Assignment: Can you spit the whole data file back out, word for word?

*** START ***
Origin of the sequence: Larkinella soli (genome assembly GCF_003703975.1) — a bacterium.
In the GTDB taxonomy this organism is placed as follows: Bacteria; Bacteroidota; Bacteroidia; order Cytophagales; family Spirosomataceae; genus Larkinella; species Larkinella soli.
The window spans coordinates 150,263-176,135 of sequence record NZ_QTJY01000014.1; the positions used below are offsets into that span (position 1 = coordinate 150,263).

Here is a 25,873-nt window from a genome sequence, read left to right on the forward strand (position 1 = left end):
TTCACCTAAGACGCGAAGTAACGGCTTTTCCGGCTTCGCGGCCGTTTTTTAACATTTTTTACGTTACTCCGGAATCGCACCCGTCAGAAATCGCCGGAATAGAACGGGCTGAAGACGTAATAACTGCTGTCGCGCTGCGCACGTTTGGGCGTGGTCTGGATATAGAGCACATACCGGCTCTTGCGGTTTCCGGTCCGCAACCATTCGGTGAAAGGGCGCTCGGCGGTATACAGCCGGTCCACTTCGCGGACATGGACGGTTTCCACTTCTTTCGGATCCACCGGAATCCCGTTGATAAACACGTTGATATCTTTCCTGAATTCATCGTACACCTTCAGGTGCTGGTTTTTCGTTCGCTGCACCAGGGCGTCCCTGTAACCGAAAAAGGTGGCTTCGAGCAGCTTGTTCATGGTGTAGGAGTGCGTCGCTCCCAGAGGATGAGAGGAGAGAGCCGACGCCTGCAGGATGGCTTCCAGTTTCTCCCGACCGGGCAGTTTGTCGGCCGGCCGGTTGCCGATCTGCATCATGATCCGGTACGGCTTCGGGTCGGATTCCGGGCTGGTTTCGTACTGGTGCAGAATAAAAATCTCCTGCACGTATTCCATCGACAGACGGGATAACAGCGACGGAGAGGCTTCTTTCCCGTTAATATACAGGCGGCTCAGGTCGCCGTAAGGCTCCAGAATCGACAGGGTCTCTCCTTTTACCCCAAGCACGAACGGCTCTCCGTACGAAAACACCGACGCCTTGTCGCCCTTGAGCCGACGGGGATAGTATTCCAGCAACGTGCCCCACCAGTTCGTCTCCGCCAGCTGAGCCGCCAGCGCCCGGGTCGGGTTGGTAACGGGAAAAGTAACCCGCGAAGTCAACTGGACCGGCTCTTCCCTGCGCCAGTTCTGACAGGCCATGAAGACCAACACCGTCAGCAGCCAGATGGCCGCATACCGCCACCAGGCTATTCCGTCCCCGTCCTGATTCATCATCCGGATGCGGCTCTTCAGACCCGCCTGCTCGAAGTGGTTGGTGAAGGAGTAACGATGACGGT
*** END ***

Origin of the sequence: Larkinella soli (genome assembly GCF_003703975.1) — a bacterium.
In the GTDB taxonomy this organism is placed as follows: Bacteria; Bacteroidota; Bacteroidia; order Cytophagales; family Spirosomataceae; genus Larkinella; species Larkinella soli.
The window spans coordinates 150,263-176,135 of sequence record NZ_QTJY01000014.1; the positions used below are offsets into that span (position 1 = coordinate 150,263).

Here is a 25,873-nt window from a genome sequence, read left to right on the forward strand (position 1 = left end):
TTCACCTAAGACGCGAAGTAACGGCTTTTCCGGCTTCGCGGCCGTTTTTTAACATTTTTTACGTTACTCCGGAATCGCACCCGTCAGAAATCGCCGGAATAGAACGGGCTGAAGACGTAATAACTGCTGTCGCGCTGCGCACGTTTGGGCGTGGTCTGGATATAGAGCACATACCGGCTCTTGCGGTTTCCGGTCCGCAACCATTCGGTGAAAGGGCGCTCGGCGGTATACAGCCGGTCCACTTCGCGGACATGGACGGTTTCCACTTCTTTCGGATCCACCGGAATCCCGTTGATAAACACGTTGATATCTTTCCTGAATTCATCGTACACCTTCAGGTGCTGGTTTTTCGTTCGCTGCACCAGGGCGTCCCTGTAACCGAAAAAGGTGGCTTCGAGCAGCTTGTTCATGGTGTAGGAGTGCGTCGCTCCCAGAGGATGAGAGGAGAGAGCCGACGCCTGCAGGATGGCTTCCAGTTTCTCCCGACCGGGCAGTTTGTCGGCCGGCCGGTTGCCGATCTGCATCATGATCCGGTACGGCTTCGGGTCGGATTCCGGGCTGGTTTCGTACTGGTGCAGAATAAAAATCTCCTGCACGTATTCCATCGACAGACGGGATAACAGCGACGGAGAGGCTTCTTTCCCGTTAATATACAGGCGGCTCAGGTCGCCGTAAGGCTCCAGAATCGACAGGGTCTCTCCTTTTACCCCAAGCACGAACGGCTCTCCGTACGAAAACACCGACGCCTTGTCGCCCTTGAGCCGACGGGGATAGTATTCCAGCAACGTGCCCCACCAGTTCGTCTCCGCCAGCTGAGCCGCCAGCGCCCGGGTCGGGTTGGTAACGGGAAAAGTAACCCGCGAAGTCAACTGGACCGGCTCTTCCCTGCGCCAGTTCTGACAGGCCATGAAGACCAACACCGTCAGCAGCCAGATGGCCGCATACCGCCACCAGGCTATTCCGTCCCCGTCCTGATTCATCATCCGGATGCGGCTCTTCAGACCCGCCTGCTCGAAGTGGTTGGTGAAGGAGTAACGATGACGGT